So as the coalition drives towards Sana’a – which the Saudi-owned al-Hayat newspaper says will be “liberated” after a “decisive battle” in Marib – and as Turkey, the US, Saudi Arabia, Jordan, and Qatar mull options for the final push to oust Assad in Syria, the only remaining question is whether Iran will remain on the sidelines and allow the Houthis to be routed and Assad deposed, or whether, like Moscow, Tehran finally decides that the time for rheotric has come to an end.
And on that note, we’ll close with thefollowing from AP: “Iran’s foreign minister on Monday criticized demands for the resignation of Syrian President Bashar Assad, saying such calls have prolonged the Arab country’s civil war. Mohammad Javad Zarif went so far as to say that those who have in the past years demanded Assad’s ouster “are responsible for the bloodshed in Syria.”
And so, Iran appears to have picked its side, and knowing that it has Obama wrapped around its finger as part of Obama’s huge “diplomatic coup” of restoring relations with Iran as part of the Nuclear Deal (since any backtracking would further embarrass the US president) and can pivot in any direction in the Syrian conflict, it has decided to side with Russia and Syria.
According to Ynet, a further said that the increased military involvement in Syria was “due to Assad’s crisis and under Russian-Iranian cooperation as a result of a meeting between Soleimani with Russian President Vladimir Putin.”
Where things get even more complicated, is that while Israel would do everything it can to turn public opinion against Iran, especially if it is now involved in the Syrian debacle, Israel still has cordial relations with Russia: “We have dialogue with Russia and we aren’t in the middle of the Cold War,” said the source. “We have open channels with the Russians.”
So what does Iran joining the conflict really mean? “It’s hard to forecast whether Russia’s presence will decide the fate of Syria, but it will lengthen the fighting and bloodletting for at least another year because ISIS won’t give up,” said the source.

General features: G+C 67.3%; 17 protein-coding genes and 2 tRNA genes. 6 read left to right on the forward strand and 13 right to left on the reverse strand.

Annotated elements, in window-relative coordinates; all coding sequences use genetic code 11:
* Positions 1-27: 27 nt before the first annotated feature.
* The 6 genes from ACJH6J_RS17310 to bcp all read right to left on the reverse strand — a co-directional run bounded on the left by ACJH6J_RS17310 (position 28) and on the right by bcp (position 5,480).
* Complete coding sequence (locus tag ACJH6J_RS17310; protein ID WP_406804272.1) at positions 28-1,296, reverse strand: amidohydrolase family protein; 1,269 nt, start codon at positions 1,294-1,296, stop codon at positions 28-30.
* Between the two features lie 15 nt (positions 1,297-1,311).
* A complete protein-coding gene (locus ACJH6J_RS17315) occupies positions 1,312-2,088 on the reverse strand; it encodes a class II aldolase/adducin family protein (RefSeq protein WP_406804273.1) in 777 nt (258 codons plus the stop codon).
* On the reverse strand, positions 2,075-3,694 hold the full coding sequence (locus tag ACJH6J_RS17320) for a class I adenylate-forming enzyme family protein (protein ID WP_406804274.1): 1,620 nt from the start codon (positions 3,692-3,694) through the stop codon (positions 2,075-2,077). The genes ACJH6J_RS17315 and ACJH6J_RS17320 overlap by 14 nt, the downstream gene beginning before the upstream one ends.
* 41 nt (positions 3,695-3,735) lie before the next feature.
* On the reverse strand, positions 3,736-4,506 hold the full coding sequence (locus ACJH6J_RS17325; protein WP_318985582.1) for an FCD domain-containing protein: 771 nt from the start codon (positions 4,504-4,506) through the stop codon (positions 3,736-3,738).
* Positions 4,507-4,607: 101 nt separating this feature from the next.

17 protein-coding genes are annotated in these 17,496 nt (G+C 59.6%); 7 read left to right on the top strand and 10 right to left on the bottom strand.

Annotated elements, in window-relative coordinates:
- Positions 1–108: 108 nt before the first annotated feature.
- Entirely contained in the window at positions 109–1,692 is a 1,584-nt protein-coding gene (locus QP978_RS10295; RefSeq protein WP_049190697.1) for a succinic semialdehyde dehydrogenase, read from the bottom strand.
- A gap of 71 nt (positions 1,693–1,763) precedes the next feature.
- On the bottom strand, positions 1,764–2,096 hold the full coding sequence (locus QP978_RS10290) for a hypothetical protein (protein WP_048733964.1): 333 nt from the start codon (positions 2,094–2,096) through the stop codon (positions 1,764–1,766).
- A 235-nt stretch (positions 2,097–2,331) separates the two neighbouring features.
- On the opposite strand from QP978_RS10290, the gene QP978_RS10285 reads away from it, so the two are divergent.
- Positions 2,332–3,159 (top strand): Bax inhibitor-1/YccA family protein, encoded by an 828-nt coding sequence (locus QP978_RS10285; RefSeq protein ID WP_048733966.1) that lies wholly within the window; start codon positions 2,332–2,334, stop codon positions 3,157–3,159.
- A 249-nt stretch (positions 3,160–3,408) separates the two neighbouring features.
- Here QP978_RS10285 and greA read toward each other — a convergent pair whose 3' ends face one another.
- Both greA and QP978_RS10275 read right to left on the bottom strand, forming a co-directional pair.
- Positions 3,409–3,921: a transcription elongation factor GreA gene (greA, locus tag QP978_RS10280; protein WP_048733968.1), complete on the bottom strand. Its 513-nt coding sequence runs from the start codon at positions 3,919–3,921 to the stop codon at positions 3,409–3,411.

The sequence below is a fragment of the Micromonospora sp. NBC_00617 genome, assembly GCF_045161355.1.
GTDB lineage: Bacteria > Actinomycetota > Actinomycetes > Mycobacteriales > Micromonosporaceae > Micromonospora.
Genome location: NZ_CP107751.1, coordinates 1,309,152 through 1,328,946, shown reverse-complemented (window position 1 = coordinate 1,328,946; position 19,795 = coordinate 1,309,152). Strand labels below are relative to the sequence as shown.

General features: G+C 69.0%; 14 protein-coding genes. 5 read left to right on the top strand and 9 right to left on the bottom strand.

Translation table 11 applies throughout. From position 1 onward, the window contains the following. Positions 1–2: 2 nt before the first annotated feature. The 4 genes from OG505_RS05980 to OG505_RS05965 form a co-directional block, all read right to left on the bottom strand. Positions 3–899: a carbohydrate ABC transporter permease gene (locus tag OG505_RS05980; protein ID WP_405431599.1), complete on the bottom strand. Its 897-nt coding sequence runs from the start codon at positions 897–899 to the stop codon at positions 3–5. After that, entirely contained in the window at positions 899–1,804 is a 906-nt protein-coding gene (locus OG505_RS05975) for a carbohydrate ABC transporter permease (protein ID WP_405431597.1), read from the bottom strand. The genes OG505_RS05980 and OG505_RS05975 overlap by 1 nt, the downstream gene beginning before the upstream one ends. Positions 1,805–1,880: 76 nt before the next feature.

In other words, unless even more foreign powers intervene, you know “to stop ISIS” by focusing all their firepower on attacking or defending Assad, the Syria conflict will drag on indefinitely with an unknown outcome. Which in turn begs the question: how long will Israel keep out of the war, and if it decides to join whether it be using one of the more traditional, false flag methods to enflame public opinion against Iran. Who will be collateral damage then.
One thing is certain: with the GOP unable to block the Iran nuclear deal in the Senate, should it emerge and be confirmed, that Iran is indeed present, then Obama will be faced with the biggest diplomatic headache in his administration’s history, namely the explanation of why he is scrambling to restore diplomatic connections with a regime that couldn’t even wait for the Iran deal to be formally passed before it turned its back on its newest “best friend” in the Oval Cabinet, and promptly side with the KGB agent who over the past two years has emerged as the biggest US enemy in three decades.
Furthermore, it also means that now Russia suddenly has the media leverage in its hands: a few “leaked” photos of Iran troops to the press and the phones in the US Department of State will explode.
But the most important news is that, as we warned previously, with every incremental party entering the Syria conflict, the probability of a non-violent outcome becomes increasingly negligible. And now that Iran is involved, it means that both Israel and Saudi Arabia will be dragged in, whether they like it or not.
The rhetoric between Washington and Moscow getting louder by the minute
(courtesy zero hedge)
“Be Our Guest”: Russia Warns Washington Of “Unintended Incidents” In Syria
On Thursday evening, we chronicled the latest in the drama that is Syria’s horrific civil war, noting that,according to an Israeli defense source, “hundreds” of Iran’s Revolutionary Guards are on the ground in Syria fighting alongside the Russians to support Bashar al-Assad’s depleted forces as they battle to regain control of the country.
If true, that would answer the following question which we’ve been asking for quite some time: will Iran remain on the sidelines and allow the Houthis to be routed in Yemen and Assad deposed in Syria, or will Tehran, like Moscow, finally decide that the time for rhetoric has come to an end?